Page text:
“This will be an good government, headed by Benny Gantz. We will leave the extremists out and form a majority government that will represent the people.”

Members of the Likud party meet with President Reuven Rivlin at the President’s Residence in Jerusalem on September 22, 2019, as Rivlin began consulting political leaders to decide who to task with trying to form a new government (Yonatan Sindel/Flash90)

In their meeting with Rivlin, Likud’s representatives — Tourism Minister Yariv Levin, Communications Minister David Amsalem, Culture Minister Miri Regev and MK David Bitan — said that Netanyahu was the best placed to form a government given his backing from the ultra-Orthodox and right-wing Yamina parties.

“When we went to this election, we asked the public for a mandate to form a right-wing government with our partners in the previous government,” Levin said. “We will do all we can to fulfill that vow.”

In a statement later Sunday, the ruling party adds: “Likud will make every effort to establish a stable and strong government committed to maintaining Israel as a Jewish and democratic state. We can’t have a government that relies on Arab parties that oppose the State of Israel.”

Yisrael Beytenu leader Avigdor Liberman earlier Sunday said his secularist right-wing party will not any recommend any candidate for prime minister during its consultation with Rivlin later in the evening.

In his remarks, Liberman — whose party won eight seats in the election — said he could recommend neither Netanyahu nor Gantz, because the latter was about to receive the endorsement of the predominantly Arab Joint List, whose members are anathema to Liberman.

“In the Knesset there is a party that is trying to destroy us from the inside, and in the best case scenario, they belong in parliament in Ramallah not in Israel,” said Liberman. “Therefore we cannot recommend Benny Gantz. Therefore our recommendation to the president is that we won’t recommend anyone.”

“The Haredim [ultra-Orthodox] are political rivals, but not enemies. The Joint List are our enemies,” said Liberman. “Wherever they are, we will be on the other side.”

During a meeting later on Sunday, the ultra-Orthodox Shas party recommended Netanyahu for prime minister.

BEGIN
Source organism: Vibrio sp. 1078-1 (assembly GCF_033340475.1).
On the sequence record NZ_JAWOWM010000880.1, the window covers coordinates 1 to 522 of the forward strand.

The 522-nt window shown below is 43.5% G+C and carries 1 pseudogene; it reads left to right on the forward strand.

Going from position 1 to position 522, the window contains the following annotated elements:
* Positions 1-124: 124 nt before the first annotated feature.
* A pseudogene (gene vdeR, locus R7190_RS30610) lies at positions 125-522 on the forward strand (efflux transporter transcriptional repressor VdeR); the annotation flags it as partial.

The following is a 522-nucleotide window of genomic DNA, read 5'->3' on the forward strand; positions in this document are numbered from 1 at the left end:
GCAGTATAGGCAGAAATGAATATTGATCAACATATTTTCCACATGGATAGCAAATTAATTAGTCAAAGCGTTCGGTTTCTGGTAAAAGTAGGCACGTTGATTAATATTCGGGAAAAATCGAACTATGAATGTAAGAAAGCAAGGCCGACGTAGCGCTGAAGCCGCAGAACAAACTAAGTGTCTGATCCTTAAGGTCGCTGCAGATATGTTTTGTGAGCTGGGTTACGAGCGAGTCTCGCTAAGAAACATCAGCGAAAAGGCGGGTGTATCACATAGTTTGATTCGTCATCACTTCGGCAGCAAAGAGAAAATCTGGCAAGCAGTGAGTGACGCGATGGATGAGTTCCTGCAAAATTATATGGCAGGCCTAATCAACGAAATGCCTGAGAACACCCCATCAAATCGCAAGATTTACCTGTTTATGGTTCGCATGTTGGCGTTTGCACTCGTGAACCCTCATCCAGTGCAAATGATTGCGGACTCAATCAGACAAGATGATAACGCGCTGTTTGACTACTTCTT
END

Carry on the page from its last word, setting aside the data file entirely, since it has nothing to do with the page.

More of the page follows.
The president has the power to appoint one of the 120 MKs elected on Tuesday as the next potential prime minister of Israel. The designated lawmaker must then attempt to cobble together a coalition that wins the support of a majority of Knesset members.

Tuesday’s election ended in an apparent deadlock, with Gantz’s Blue and White emerging as the larger party according to almost-final results, at 33 seats, and incumbent premier Netanyahu’s Likud winning 31. Netanyahu heads a right-wing and ultra-Orthodox bloc of 55 MKs. Gantz heads a bloc of 44 centrist and left-wing MKs, plus he has the support of the 13 members of the Joint List alliance of Arab-majority parties, adding up to 57. Yisrael Beytenu, with eight seats, holds the balance of power between the blocs and has yet to announce who, if anyone, it will recommend to Rivlin.

Central Elections Committee Chairman Hanan Melcer presents the official results of the April 9, 2019 Knesset elections to President Reuven Rivlin at the President’s Residence in Jerusalem, April 17, 2019. (Hadas Parush/Flash90)

Once a candidate is chosen by the president, they have 28 days to present a coalition to the new Knesset and win a vote of confidence. The president is allowed to extend that period by up to 14 days.

Rivlin has promised to do “everything in his power” to prevent the country from heading to an unprecedented third consecutive election within a year.